An eastern Kentucky census worker found naked, bound and hanging from a tree had told a friend he intended to kill himself and that he had chosen the time, place and method to do it, police records show.

Those records about the death of Bill Sparkman were released Friday to The Associated Press by the Kentucky State Police.

Sparkman, 51, was found strangled with a rope around his neck near a rural cemetery in September with the word "fed" scrawled on his chest. It triggered a state and federal investigation that ultimately determined he had committed suicide.

The records show that Sparkman's friend, Lowell Adams, who had worked for Sparkman as a part-time security guard since 2007, told investigators that the federal employee wanted his suicide to look like a murder.

Adams said Sparkman told him that he had even practiced self-asphyxiation and had been able to cause himself to black out before he staged his death.

Sparkman's body was found Sept. 12 near Hoskins Cemetery in a heavily wooded area of the Daniel Boone National Forest. Investigators said Sparkman's wrists were bound so loosely that he could have done the taping himself. He was touching the ground almost to his knees. To survive, "all Mr. Sparkman had to do at any time was stand up," Capt. Lisa Rudzinksi of the Kentucky State Police said.

Adams, who passed a polygraph test on his statements, told authorities Sparkman paid him $7.50 per hour in cash to travel with him in the remote areas when he canvassed door to door for the census.

"In reality Bill spoke with me several times about killing himself and, on the Saturday before his death he told me he was going to kill himself on the next Wednesday," Adams said in a written statement included in more than 200 pages of investigative records.

Adams said Sparkman, who once had lymphoma, preferred to kill himself rather than to die from cancer.

"Bill said he had chosen a place to kill himself 'in the woods' in Clay County and he intended to hang himself," Adams said. "He said he intended to tie his hands behind his back so it would appear that someone else did it, to appear like a murder."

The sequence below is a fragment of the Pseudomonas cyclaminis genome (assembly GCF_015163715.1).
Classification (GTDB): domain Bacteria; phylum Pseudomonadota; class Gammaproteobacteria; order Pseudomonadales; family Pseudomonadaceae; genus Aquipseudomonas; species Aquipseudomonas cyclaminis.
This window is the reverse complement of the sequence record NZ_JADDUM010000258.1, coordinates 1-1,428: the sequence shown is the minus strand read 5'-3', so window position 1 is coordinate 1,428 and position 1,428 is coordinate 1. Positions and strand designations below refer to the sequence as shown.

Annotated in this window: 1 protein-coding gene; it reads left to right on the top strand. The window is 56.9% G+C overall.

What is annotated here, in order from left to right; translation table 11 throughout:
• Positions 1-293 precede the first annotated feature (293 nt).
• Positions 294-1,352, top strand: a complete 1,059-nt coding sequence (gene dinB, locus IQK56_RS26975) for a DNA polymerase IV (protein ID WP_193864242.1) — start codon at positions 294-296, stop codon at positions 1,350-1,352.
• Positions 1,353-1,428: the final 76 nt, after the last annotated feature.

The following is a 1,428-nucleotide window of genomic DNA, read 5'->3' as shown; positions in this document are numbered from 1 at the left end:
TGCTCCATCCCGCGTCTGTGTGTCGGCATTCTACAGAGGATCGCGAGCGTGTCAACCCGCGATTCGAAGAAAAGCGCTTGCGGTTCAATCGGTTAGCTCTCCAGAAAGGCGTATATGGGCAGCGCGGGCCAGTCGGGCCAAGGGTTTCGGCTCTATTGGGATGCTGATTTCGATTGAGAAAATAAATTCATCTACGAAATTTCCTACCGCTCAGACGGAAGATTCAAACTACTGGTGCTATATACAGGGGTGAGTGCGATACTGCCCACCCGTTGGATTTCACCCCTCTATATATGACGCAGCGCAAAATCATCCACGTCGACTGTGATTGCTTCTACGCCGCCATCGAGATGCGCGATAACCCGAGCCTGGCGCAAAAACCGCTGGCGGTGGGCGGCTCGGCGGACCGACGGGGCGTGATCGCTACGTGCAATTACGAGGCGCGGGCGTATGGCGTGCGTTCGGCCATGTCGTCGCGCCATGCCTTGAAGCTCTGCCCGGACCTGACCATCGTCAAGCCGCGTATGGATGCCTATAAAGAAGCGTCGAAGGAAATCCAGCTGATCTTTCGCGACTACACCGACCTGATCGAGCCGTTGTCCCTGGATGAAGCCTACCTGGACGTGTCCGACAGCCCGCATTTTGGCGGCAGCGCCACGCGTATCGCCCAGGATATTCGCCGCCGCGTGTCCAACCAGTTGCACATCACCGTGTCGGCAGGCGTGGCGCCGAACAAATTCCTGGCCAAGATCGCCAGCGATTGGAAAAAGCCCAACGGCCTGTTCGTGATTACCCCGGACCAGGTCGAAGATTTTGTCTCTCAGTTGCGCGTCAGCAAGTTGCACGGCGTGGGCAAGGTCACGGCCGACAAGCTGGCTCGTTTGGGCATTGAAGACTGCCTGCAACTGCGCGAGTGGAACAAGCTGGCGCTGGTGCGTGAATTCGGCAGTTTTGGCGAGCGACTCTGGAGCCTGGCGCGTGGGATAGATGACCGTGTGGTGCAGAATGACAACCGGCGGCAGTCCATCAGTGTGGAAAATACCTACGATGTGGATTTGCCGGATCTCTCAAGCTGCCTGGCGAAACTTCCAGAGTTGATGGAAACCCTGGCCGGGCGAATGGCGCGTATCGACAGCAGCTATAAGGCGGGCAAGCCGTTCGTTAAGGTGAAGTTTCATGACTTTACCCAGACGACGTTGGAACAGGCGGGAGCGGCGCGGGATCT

Adams said Sparkman asked him if he wanted to get drunk with him the weekend before his death. Adams said Sparkman bought a case of Budweiser beer in Richmond. An autopsy found that Sparkman was not under the influence of any drugs or alcohol at the time of his death. It also found that Sparkman did not have cancer.

Sparkman also had taken out two accidental life insurance policies totaling $600,000 that would not pay in case of suicide, authorities said. One policy was taken out in late 2008; the other in May.

Had Sparkman been killed on the job, his family also would have been be eligible for up to $10,000 in death benefits from the government.

Investigators said when they went to Sparkman's house to investigate his death they found no signs of foul play. What they did find was lots of dust and cobwebs.

"Other than the uncleanness of the residence, it appeared to be undisturbed," investigators wrote in a lengthy written report. "There were no signs of struggle that would indicate that William Sparkman was taken out of his home against his will."

Witness said the cemetery where Sparkman committed suicide was known for "a large amount of drug activity" including the production of methamphetamine.

In the days preceding Sparkman's death, a wrecker driver reported to police that he had been behind a pickup truck with several people in the cab and noticed what he "believed to be a pair of hands bound together rise out of the bed."